Definitely one of the nice things about going on the "party flight" is that we know (I'll use that term loosely) 232 other people here whom we didn't know before.  Early in the day at the shuk, Penina and another woman were staring at each other until the woman asked, "were you on the charter flight?" and Penina told her she was just going to ask her the same thing.  While we were at the HMO, we ran into an older couple who had been on the flight (coming to retire to Israel and spend time with their grandchildren.  How hard, though, because they have four kids, two in the US and two in Israel.  Some kind of modern "Sophie's Choice" re. who you live near....).  It was nice to reconnect and we were all pleased to find out that we weren't the only ones who had spent hours at Maccabi that day (and when the lady waiting on line next to us heard our conversation, she warmly welcomed us to the country and told us how much she admired us for making aliyah.  I love that stuff!).

We shlepped back to one of the appliance stores we had visited with Gil on Thursday and ordered a refrigerator and stove.  They will arrive Wednesday, so we are staying in our J'lem rental another night and will officially move in on Tuesday.  Can't wait until our lift gets here.....It's been very nice to have a week of sleeping on a real bed rather than an air mattress on the floor.

Later, the kids and I went to the Old City to the Tower of David Sound and Light Show.
So beautiful to see the flags flying over Migdal David (wish I was a better photographer)

Who in the past has walked by these walls??
All of us thought it was amazing and this is official notice for anyone coming to visit us that it's on the "must do" list (trust me, you'll love it!).  Then back to our favorite restaurant, Agas v'Tapuach .  Man, that guy is some cook!!!!  (As an amusing sidenote, the chef's name is Ottolenghi, and when I saw that online before our first visit, I was thinking, "Wow, the most famous chef in Jerusalem and we're going to eat his food our first day in the country!  Hmm, but I thought that chef's restaurant wasn't kosher?  Hmm....".  As soon as we walked in and met the jovial, middle-aged Italian chef I knew that there was more than one chef named Ottolenghi in Jerusalem.  Here is the other Ottolenghi, in case you're interested.)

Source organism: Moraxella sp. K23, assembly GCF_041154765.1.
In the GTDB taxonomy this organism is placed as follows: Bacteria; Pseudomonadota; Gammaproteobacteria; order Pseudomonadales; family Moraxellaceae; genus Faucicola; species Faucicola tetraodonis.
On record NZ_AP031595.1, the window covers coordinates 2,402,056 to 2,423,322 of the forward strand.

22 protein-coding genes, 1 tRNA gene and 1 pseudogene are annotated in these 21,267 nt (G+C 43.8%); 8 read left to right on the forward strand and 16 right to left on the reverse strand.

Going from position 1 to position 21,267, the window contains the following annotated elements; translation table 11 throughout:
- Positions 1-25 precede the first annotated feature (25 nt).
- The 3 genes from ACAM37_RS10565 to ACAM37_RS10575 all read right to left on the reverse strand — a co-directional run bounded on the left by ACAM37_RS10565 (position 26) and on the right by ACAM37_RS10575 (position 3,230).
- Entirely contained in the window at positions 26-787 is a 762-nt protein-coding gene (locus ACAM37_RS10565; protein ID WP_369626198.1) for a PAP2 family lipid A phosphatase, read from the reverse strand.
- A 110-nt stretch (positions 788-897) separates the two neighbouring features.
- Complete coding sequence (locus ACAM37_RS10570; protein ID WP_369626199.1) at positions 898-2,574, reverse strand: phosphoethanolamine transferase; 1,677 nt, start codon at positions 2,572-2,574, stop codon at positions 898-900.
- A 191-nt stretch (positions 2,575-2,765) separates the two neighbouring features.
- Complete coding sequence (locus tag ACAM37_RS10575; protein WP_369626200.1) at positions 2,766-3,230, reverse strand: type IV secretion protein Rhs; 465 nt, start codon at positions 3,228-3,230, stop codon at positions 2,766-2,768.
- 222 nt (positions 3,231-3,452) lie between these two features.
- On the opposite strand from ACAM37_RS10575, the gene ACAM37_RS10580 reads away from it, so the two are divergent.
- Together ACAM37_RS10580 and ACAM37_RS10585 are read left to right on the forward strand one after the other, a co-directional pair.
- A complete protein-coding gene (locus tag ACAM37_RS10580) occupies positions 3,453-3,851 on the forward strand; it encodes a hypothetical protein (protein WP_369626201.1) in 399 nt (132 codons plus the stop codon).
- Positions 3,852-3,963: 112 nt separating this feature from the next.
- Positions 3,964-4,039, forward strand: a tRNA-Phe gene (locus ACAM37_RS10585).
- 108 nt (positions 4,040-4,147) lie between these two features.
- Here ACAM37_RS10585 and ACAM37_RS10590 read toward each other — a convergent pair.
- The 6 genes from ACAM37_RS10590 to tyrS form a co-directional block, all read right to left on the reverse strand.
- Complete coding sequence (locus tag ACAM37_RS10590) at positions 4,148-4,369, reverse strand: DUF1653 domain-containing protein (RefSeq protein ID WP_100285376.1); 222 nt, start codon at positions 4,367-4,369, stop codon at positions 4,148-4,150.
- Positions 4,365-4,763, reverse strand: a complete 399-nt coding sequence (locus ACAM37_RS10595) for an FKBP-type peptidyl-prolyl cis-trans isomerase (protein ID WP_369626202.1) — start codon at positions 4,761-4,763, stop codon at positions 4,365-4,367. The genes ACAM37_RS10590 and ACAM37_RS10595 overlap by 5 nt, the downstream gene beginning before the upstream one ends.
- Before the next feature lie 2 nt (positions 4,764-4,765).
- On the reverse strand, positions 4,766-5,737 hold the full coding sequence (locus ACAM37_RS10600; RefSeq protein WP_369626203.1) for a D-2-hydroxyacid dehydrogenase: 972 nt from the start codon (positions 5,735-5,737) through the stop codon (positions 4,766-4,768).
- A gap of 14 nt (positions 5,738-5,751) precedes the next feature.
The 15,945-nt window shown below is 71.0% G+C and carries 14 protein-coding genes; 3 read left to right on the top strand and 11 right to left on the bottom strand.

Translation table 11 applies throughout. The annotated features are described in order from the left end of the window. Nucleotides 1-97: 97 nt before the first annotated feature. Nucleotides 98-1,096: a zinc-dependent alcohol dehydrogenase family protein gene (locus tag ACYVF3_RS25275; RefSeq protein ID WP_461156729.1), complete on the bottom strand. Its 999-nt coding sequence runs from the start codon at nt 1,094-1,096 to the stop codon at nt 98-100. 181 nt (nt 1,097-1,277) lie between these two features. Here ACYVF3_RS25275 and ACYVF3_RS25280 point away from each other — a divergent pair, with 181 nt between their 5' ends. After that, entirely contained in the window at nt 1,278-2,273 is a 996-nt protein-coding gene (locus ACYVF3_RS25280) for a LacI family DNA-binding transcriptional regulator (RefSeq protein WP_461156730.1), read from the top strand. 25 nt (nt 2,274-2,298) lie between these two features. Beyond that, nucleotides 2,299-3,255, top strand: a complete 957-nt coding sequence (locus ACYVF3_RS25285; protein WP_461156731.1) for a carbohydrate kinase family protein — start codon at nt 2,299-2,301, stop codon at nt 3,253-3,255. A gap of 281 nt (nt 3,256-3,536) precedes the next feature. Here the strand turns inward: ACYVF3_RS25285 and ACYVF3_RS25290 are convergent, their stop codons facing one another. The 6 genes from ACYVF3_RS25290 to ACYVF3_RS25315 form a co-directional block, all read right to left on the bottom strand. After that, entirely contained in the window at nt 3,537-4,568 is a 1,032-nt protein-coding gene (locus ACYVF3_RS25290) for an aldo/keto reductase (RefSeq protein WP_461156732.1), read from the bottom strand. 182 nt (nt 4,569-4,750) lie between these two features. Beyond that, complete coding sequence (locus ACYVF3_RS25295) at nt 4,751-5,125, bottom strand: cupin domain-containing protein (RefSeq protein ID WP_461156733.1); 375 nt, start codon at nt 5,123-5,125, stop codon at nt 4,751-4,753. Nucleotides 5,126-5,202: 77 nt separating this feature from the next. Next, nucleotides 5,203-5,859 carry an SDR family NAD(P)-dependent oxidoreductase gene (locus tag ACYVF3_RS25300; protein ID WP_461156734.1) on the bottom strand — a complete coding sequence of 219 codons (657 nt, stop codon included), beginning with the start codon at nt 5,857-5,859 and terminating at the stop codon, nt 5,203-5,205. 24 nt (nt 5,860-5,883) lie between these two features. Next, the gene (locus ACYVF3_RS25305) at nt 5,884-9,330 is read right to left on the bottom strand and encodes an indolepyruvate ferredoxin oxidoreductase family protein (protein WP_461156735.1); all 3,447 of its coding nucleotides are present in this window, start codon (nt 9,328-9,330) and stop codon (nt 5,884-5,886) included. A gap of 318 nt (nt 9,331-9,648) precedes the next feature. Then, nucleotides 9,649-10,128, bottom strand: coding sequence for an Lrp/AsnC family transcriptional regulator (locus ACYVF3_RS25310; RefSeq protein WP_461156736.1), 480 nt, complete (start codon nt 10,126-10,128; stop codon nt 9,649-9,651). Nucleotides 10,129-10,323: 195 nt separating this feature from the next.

Taking the light rail home


2 comments:

  1. So nice to discover your blog, Ellen. Make sure to let all your old NEJHS friends know about it. Sorry we didn't have the chance to get together before you left. Audrey sends a big hello to Chana. We'll miss you here but look forward to reading about your adventure. Audrey may visit Israel next summer.

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  2. Israeli TV is uncensored, just beware, even in all-Hebrew programs. Junk the TV, you don't need it. My experience in EY led to my hearing other olim from other countries other than US who let their kids watch English programs on Israeli TV, especially the Simpsons.?? Hashem Yerachem!

    Agas v'Tapuach homepage said that it has an American OU certification. Why American OU? They need an Israeli Mehadrin kashrut certification. The majority of the shuls in RBSA require Mehadrin standards. OU, even Israeli OU is not in the mehadrin list.

    Yes, fleishig meals are the norm in EY, from brissim to school lunches -- everybody who enrolls
    in the school lunches eat fleishig. Just beware in your daughters' schools too.

    Sorry for the harshness....